Last night, heading back from a Vivaldi concert, my mum and I were playing some Simon and Garfunkel in the car (when I sing, I'm always Garfunkel!). I was about to change the disc when Hazy Shade of Winter came on, a song I'm not a huge fan of... but mum enjoys it so we left it on.
Thank goodness we did.
As soon as I removed the disc, the car player switched to radio, as it does automatically. A song was just starting, one which nearly caused my heart to skip a beat in my excitement. Mum, however, was confused.
"Auctioneer," she asked*, "did you just put on an R.E.M. CD?"
For an instant, the words could not leave my mouth - I was just too surprised to speak. But, as soon as it had come, the sensation passed, and I was able to joyfully announce the song:
"Oh my God! Mum, it's Überlin!"
And that was how I ended up listening to Überlin on BBC2 Radio, just as I had wished for a few days earlier in my previous blog post. In retrospect, I'm glad we listened to just one more Simon and Garfunkel song - otherwise, I would have changed the disc too early and missed the whole event. Don't get me wrong, Mrs Robinson is a great track, but Überlin is just too good an experience to miss.
Thanks to a leak, I managed to listen to the song a few days before it made its radio début, and I was astounded at the quality of the track. As some regular readers of this blog will know, I'm not a big fan of R.E.M.'s more sad songs, but there's something about Überlin that I just can't pin down. Is it the delay effect used on Michael's voice? Is it the subtle synth section that gives the chorus a strange ambience? Or is it Peter's simple guitar part, no effects added?
The truth is, it's probably a combination of all of these. A lot of people have compared this song to Automatic for the People's Drive, but apart from the consistent use of the word "hey" I can't say I fully agree. Sure, it's in a minor key, but Drive has got nothing on this piece. I feel I must congratulate Mike Mills on his fantastic harmonies and bass playing, two elements which are crucial to this track... but one of the stars of this song is, of course, Michael Stipe. The vocals in Überlin feel raw with emotion, leaps and bounds above those in the most recently released track, Mine Smell Like Honey.
Another thing that makes this song stand out is - surprisingly - the lyrics. Collapse Into Now has had lyrics of varying quality so far (think Mine Smell Like Honey again), but Michael brings back that wordsmith quality of his once more. Hearing Stipe and Mills singing "I am flying on a star into a meteor" is beautiful beyond comparison.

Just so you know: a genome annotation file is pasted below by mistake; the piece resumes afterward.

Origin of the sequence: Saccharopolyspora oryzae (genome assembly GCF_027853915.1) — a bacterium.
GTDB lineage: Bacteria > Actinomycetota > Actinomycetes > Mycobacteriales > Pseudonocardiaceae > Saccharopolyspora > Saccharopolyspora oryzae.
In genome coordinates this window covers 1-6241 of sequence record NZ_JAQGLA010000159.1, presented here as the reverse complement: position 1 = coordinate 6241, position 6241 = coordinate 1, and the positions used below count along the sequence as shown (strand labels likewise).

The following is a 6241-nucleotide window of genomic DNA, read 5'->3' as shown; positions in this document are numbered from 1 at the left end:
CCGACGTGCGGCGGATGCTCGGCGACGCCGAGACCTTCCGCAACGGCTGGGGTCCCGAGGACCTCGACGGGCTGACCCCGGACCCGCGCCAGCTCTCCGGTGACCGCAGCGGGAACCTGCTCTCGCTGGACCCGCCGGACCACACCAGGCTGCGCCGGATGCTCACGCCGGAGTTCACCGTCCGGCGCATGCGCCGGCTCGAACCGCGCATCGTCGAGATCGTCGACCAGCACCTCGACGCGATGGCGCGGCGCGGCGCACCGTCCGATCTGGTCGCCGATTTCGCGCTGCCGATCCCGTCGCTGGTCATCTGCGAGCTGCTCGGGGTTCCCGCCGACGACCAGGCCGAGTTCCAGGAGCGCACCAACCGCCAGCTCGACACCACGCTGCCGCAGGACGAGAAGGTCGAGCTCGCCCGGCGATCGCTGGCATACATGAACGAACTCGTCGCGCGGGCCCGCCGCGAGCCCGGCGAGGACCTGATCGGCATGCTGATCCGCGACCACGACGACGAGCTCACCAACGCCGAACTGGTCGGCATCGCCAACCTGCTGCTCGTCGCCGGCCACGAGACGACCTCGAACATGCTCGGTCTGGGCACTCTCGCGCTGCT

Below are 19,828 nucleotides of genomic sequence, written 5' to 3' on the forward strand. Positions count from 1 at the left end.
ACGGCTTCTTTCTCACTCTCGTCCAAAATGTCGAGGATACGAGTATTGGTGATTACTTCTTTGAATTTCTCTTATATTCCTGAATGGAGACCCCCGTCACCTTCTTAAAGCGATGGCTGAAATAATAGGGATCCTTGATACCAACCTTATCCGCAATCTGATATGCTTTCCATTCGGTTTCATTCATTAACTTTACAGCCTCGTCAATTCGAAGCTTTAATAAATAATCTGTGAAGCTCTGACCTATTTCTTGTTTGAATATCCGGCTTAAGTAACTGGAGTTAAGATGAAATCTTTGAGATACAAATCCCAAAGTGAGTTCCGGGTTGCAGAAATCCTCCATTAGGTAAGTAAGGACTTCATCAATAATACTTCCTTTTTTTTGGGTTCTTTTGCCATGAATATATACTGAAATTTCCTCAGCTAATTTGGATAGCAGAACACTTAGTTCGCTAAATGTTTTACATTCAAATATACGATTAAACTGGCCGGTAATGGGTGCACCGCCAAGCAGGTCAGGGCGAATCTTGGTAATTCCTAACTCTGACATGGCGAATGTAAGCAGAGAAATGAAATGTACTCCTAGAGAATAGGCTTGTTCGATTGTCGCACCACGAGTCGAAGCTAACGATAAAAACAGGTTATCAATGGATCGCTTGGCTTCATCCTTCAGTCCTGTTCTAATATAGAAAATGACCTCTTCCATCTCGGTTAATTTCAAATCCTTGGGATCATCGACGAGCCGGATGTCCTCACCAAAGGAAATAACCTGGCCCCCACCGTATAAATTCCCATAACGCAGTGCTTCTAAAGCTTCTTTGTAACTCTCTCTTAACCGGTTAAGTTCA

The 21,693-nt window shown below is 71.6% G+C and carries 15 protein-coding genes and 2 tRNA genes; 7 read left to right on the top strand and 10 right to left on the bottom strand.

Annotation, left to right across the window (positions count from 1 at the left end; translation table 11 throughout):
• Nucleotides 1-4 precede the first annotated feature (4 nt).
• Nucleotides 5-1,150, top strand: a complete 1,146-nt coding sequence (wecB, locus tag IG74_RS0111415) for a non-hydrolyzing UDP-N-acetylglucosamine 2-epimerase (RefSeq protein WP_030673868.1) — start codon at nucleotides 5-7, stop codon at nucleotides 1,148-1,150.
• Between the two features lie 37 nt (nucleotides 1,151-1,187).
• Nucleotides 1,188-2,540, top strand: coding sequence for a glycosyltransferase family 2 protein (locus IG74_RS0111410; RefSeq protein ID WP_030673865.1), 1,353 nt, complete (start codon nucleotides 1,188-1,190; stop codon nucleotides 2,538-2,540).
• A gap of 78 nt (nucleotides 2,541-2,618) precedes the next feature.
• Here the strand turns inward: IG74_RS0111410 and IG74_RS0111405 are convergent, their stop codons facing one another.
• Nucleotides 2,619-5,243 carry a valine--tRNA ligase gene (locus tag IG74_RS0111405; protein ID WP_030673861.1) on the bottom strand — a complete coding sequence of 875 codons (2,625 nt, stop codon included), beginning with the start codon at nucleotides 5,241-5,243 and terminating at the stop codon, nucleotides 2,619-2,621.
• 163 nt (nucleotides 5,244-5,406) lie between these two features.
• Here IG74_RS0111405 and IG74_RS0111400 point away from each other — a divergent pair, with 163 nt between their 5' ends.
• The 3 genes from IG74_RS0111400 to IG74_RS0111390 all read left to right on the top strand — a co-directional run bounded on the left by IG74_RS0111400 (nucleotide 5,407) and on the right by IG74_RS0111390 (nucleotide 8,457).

But there is one last thing that elevates this song above all the others. I have spent three tireless days in a vain attempt to work out just what it is, but I can't. Whenever I hear Überlin, my mind produces this vivid imagery that throws me somewhere completely new. I suppose the best way to give you the faintest notion of what I'm trying (but failing) to say is to give you a description. Here goes:
"It's 12:30 in the morning. There's a small breeze tickling my side as I lie on my back, on the top of the hill I always go to. Above me, the sky is clear, and the stars dance and sparkle in front of me. As I watch, I slowly drift away, feeling as if I am being pulled through space itself into the furthest reaches of the cosmos. I am cold, but even though the sensation of emptiness and minuteness ensnares my body, I am content."
Cheesy? You bet. But that really is what I feel when I hear this song. Naturally, I've never been on the top of a hill at 12:30am, and although I'm an amateur stargazer, the sensation of feeling tiny only comes to me occasionally. This imagery, however, is what will lead me to give Überlin the praise it deserves.
Überlin - ◊◊◊◊ - I just don't have the words to express my admiration for this song. Beautiful.
So after all that, I imagine you're curious as to why I didn't give the track five stars. Truth be told, I'm a little scared of doing that. If I gave Überlin five stars, then another song same along that was even better, I would have to stick with my initial rating and give loads of song on Collapse Into Now five stars. That just wouldn't be fair. So, when I do a full album review I may re-rate this track, but until then, four stars it is.
*No, she didn't really call me that - she used my real name. I actually have one of those, believe it or not.
P.S. R.E.M. HQ has confirmed - turns out I was right about the U-Bahn. At least I know I'm not totally stupid! :)